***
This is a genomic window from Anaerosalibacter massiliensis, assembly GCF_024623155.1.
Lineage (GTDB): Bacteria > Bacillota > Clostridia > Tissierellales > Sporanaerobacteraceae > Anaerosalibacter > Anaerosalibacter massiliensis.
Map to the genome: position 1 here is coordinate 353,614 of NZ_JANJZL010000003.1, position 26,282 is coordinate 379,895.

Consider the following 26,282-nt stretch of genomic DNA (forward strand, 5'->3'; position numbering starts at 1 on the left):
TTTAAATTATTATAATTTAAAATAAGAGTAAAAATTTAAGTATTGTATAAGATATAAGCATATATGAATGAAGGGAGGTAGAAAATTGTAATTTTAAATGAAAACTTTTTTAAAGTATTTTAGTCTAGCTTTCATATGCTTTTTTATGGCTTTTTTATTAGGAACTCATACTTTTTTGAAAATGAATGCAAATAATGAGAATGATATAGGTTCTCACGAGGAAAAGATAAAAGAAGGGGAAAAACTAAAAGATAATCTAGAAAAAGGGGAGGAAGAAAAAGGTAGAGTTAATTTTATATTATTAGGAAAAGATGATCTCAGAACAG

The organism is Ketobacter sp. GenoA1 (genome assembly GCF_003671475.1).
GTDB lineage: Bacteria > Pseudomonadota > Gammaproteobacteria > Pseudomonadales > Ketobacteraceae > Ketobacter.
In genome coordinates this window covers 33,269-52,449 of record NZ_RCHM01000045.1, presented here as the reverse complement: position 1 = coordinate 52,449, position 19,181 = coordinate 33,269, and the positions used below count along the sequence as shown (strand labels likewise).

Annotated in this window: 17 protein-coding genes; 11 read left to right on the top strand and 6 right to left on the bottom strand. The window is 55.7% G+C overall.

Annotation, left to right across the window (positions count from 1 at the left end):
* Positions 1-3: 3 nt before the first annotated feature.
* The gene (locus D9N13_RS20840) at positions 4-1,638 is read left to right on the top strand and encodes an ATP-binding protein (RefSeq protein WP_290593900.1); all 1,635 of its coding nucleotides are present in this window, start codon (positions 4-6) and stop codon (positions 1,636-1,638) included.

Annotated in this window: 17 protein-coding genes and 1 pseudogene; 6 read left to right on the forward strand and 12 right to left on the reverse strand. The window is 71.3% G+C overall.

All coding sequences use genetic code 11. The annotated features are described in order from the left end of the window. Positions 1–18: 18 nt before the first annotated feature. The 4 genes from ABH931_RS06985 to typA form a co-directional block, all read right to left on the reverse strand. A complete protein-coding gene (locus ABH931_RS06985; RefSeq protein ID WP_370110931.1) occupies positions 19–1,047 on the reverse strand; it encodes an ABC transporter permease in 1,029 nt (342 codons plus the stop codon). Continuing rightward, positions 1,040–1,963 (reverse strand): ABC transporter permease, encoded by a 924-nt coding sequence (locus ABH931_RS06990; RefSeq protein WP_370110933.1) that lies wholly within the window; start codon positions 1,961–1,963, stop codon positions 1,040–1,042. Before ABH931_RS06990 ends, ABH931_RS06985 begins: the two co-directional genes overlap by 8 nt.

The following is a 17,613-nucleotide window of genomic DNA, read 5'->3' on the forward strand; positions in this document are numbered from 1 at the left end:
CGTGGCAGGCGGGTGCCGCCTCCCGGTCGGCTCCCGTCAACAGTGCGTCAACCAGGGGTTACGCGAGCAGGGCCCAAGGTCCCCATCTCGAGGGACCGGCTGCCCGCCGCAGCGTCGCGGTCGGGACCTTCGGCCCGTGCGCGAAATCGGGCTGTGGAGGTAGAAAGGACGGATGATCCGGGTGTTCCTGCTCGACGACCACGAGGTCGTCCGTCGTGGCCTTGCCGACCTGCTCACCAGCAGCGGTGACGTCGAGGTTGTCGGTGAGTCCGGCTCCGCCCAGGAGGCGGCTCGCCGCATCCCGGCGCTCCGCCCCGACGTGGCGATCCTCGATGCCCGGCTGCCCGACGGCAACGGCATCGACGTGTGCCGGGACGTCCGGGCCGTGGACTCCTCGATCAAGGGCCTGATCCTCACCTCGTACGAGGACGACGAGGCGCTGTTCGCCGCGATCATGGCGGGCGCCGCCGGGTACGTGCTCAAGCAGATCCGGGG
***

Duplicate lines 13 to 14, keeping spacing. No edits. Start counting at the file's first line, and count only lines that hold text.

Annotated in this window: 17 protein-coding genes and 1 pseudogene; 6 read left to right on the forward strand and 12 right to left on the reverse strand. The window is 71.3% G+C overall.

All coding sequences use genetic code 11. The annotated features are described in order from the left end of the window. Positions 1–18: 18 nt before the first annotated feature. The 4 genes from ABH931_RS06985 to typA form a co-directional block, all read right to left on the reverse strand. A complete protein-coding gene (locus ABH931_RS06985; RefSeq protein ID WP_370110931.1) occupies positions 19–1,047 on the reverse strand; it encodes an ABC transporter permease in 1,029 nt (342 codons plus the stop codon). Continuing rightward, positions 1,040–1,963 (reverse strand): ABC transporter permease, encoded by a 924-nt coding sequence (locus ABH931_RS06990; RefSeq protein WP_370110933.1) that lies wholly within the window; start codon positions 1,961–1,963, stop codon positions 1,040–1,042. Before ABH931_RS06990 ends, ABH931_RS06985 begins: the two co-directional genes overlap by 8 nt.